But nonetheless, I highly doubt they’re in greater numbers. Competition fuels adrenaline and provides a rush, leading us to strive to earn more. If you have ever competed in a sports activity and were upset about losing, or mad that a coworker earned more than you, you have a competitive spirit. But even if you’re very competitive, at some point empathy causes us to want to help those when we can.

Many of us want to win, but we don’t necessarily want others to lose. Ever watch two fighters in the UFC’s octagon beat each other to a pulp, then hug each other when the match is over? Then you’ve witnessed what I’m referring to.

While we have an innate self-preservation instinct that keeps most of us from being too giving, some people don’t even seem to have that; exhausting themselves and their resources trying to solve other people’s problems.

Rich people are not a different species, they just have more drive, luck, intellect, or any combination of the three. Some are sociopaths and will never be charitable, but the rich are no more likely to be sociopaths than the poor—they’re just more successful.

But moving from the psychology aspect to the facts, the truth is that money is nothing more than an instrument of trade. If we go back to a time without money, when the barter system would have been the norm, imagine you built wooden widgets from an oak tree you’ve chopped down out of the oak forest in your back yard. Your neighbor, however, builds stone gadgets carved out of rocks from a mountainside on his property.

Now imagine you find that you have a need for a gadget, and because you have an oak forest, you have an abundance of widgets you’ve made. So you go to your neighbor and offer him one of your widgets for one of his gadgets. If he has a need for a widget, transaction complete—all is well.

Bartering
Bartering

But what if you break your gadget? So you ask your neighbor if he’ll swap again, but you’re neighbor’s widget is still fully functional, and he has no need for another. Now you’re screwed if you have nothing else to offer him, and this is essentially how money was born.

Because your neighbor has no need for another widget, your widget has no value for him, but money is a universally accepted instrument of trade that has universal value to everyone.

In truth, money only has value because we all agree to it, which is an interesting thought in its own right. Some want us to return to the gold standard, but the fact is that gold only has value because we agree to it too. If I were to somehow stumble upon a lode of 50,000 tons of gold, or gold somehow otherwise became undesirable, gold’s value would plummet tremendously.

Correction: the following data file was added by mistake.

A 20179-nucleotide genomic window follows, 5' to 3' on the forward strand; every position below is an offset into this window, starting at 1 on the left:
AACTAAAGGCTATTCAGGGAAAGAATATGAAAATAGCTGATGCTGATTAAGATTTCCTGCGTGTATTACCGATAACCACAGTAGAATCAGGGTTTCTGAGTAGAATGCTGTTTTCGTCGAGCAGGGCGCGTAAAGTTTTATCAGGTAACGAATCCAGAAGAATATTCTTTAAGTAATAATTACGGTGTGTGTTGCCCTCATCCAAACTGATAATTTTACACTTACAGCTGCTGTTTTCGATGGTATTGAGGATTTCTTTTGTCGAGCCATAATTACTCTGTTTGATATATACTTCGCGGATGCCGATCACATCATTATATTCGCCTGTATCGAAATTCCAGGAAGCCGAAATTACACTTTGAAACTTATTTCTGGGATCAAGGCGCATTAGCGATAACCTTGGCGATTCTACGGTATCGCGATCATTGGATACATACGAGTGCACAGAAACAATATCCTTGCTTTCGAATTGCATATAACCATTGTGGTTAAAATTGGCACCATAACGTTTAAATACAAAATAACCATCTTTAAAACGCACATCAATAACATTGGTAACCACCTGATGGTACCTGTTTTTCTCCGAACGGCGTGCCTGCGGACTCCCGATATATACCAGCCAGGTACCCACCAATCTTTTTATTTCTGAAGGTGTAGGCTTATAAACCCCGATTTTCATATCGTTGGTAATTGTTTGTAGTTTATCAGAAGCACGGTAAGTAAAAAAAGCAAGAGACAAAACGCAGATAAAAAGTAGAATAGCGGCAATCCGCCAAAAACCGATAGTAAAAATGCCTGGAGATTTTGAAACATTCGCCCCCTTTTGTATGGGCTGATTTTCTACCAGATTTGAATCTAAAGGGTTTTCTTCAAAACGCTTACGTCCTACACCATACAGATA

The reality is that the only things that will always have value are air, food, and water, because we need them for life.

But back to the subject of money. Now that we understand it’s an instrument of trade, let’s get back to the greed aspect.

I know that many in the religious community take issue with evolution, but I think most people understand the concept well enough, and accept the basic principle that animals have evolved. It’s not like we don’t have an abundance of proof. There are new species of animal discovered often, and a significantly great number of extinct species as well. Not to mention, DNA indicates we’re all descendents of what scientists call LUCA (Last Universal Common Ancestor).

The basic concept behind evolution is the advancement of our species, which means every life form that has ever existed, has instilled within its DNA a need to advance itself. So people think that greed is a uniquely human trait, but nothing could be further from the truth. It’s a completely natural trait in all living things, some more complex than others.

Certain trees grow taller than those around them so they can “steal” the sunlight from shorter plant life. My cats hiss at each other when one tries to eat the other’s food. Studies found that Capuchin monkeys would get mad when they felt they weren’t given their fair share. (See video above) But as long as they were given enough food to survive, why be greedy?

Many people want to believe that this monkey experiment showed a desire for fair share, effectively arguing the monkeys are socialist. But this is actually quite wrong. Yes they wanted a fair share, but the monkeys don’t want other monkeys who didn’t do anything to get free treats, and they certainly aren’t interested in giving the treats away to welfare monkeys. They want paid for the work they did and enjoy the fruits of their labor.  Those monkeys are capitalists.

So money isn’t the root of all evil, it’s an instrument of trade for people who are willing to produce and be a productive part of society. It’s the statists who exhibit traits we would sometimes call evil, they want money for what they didn’t do. If anything is unfair, it’s that.